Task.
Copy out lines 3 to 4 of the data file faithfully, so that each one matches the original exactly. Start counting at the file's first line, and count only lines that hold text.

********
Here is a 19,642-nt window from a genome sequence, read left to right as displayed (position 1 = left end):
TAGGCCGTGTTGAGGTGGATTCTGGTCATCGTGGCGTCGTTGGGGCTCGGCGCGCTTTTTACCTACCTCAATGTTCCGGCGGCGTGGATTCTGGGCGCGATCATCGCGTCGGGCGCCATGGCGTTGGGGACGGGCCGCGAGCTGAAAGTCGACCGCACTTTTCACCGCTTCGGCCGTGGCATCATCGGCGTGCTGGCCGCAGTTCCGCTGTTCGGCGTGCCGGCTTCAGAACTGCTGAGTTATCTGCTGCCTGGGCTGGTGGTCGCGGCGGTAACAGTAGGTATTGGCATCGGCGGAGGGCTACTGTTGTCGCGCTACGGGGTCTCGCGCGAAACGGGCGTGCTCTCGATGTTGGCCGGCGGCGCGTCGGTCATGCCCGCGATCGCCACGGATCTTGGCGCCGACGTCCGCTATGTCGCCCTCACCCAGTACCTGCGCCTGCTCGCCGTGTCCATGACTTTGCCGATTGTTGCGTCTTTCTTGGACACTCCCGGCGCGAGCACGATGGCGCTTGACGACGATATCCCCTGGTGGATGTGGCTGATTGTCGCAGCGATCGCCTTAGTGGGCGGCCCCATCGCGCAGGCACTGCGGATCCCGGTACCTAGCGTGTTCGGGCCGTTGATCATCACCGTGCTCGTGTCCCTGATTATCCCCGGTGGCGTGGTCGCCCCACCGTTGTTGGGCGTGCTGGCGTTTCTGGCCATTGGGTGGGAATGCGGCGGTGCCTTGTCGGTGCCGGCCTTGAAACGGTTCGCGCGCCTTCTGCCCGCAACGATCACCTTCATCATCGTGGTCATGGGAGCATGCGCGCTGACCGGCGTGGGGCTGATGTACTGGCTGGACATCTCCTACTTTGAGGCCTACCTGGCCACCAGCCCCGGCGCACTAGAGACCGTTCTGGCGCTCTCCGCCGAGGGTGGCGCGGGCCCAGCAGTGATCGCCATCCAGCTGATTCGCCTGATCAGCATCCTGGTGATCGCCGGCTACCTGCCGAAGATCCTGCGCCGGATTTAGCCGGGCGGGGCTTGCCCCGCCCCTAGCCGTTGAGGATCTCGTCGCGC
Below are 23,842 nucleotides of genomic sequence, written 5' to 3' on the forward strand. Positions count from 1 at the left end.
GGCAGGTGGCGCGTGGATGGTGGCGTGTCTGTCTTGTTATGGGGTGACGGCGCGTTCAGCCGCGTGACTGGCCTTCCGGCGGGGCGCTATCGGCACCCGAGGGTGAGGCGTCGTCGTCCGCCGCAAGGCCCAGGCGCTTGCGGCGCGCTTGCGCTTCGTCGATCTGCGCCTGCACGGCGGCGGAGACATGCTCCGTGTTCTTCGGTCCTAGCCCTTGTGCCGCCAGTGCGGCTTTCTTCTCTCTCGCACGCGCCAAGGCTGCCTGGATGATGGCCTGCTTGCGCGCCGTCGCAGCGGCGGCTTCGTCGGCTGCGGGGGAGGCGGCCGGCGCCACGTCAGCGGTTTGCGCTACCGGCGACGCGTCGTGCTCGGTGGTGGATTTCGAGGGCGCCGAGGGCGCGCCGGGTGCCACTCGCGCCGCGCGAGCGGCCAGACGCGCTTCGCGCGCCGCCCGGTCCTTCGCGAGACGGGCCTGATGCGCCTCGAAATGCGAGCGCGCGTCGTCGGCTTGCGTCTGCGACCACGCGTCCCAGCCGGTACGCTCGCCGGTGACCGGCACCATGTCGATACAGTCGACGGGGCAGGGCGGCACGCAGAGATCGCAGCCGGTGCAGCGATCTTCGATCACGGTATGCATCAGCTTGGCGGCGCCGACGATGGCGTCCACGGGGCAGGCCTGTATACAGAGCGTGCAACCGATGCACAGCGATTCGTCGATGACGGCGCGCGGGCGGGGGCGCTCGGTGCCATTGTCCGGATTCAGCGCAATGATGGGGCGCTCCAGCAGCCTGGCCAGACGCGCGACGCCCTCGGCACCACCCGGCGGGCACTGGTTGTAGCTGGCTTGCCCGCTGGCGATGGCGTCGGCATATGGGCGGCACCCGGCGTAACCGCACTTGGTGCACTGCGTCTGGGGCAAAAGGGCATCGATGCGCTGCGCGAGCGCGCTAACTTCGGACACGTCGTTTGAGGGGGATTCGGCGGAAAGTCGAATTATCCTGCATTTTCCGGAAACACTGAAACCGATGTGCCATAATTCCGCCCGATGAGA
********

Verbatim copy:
Below are 23,842 nucleotides of genomic sequence, written 5' to 3' on the forward strand. Positions count from 1 at the left end.
GGCAGGTGGCGCGTGGATGGTGGCGTGTCTGTCTTGTTATGGGGTGACGGCGCGTTCAGCCGCGTGACTGGCCTTCCGGCGGGGCGCTATCGGCACCCGAGGGTGAGGCGTCGTCGTCCGCCGCAAGGCCCAGGCGCTTGCGGCGCGCTTGCGCTTCGTCGATCTGCGCCTGCACGGCGGCGGAGACATGCTCCGTGTTCTTCGGTCCTAGCCCTTGTGCCGCCAGTGCGGCTTTCTTCTCTCTCGCACGCGCCAAGGCTGCCTGGATGATGGCCTGCTTGCGCGCCGTCGCAGCGGCGGCTTCGTCGGCTGCGGGGGAGGCGGCCGGCGCCACGTCAGCGGTTTGCGCTACCGGCGACGCGTCGTGCTCGGTGGTGGATTTCGAGGGCGCCGAGGGCGCGCCGGGTGCCACTCGCGCCGCGCGAGCGGCCAGACGCGCTTCGCGCGCCGCCCGGTCCTTCGCGAGACGGGCCTGATGCGCCTCGAAATGCGAGCGCGCGTCGTCGGCTTGCGTCTGCGACCACGCGTCCCAGCCGGTACGCTCGCCGGTGACCGGCACCATGTCGATACAGTCGACGGGGCAGGGCGGCACGCAGAGATCGCAGCCGGTGCAGCGATCTTCGATCACGGTATGCATCAGCTTGGCGGCGCCGACGATGGCGTCCACGGGGCAGGCCTGTATACAGAGCGTGCAACCGATGCACAGCGATTCGTCGATGACGGCGCGCGGGCGGGGGCGCTCGGTGCCATTGTCCGGATTCAGCGCAATGATGGGGCGCTCCAGCAGCCTGGCCAGACGCGCGACGCCCTCGGCACCACCCGGCGGGCACTGGTTGTAGCTGGCTTGCCCGCTGGCGATGGCGTCGGCATATGGGCGGCACCCGGCGTAACCGCACTTGGTGCACTGCGTCTGGGGCAAAAGGGCATCGATGCGCTGCGCGAGCGCGCTAACTTCGGACACGTCGTTTGAGGGGGATTCGGCGGAAAGTCGAATTATCCTGCATTTTCCGGAAACACTGAAACCGATGTGCCATAATTCCGCCCGATGAGA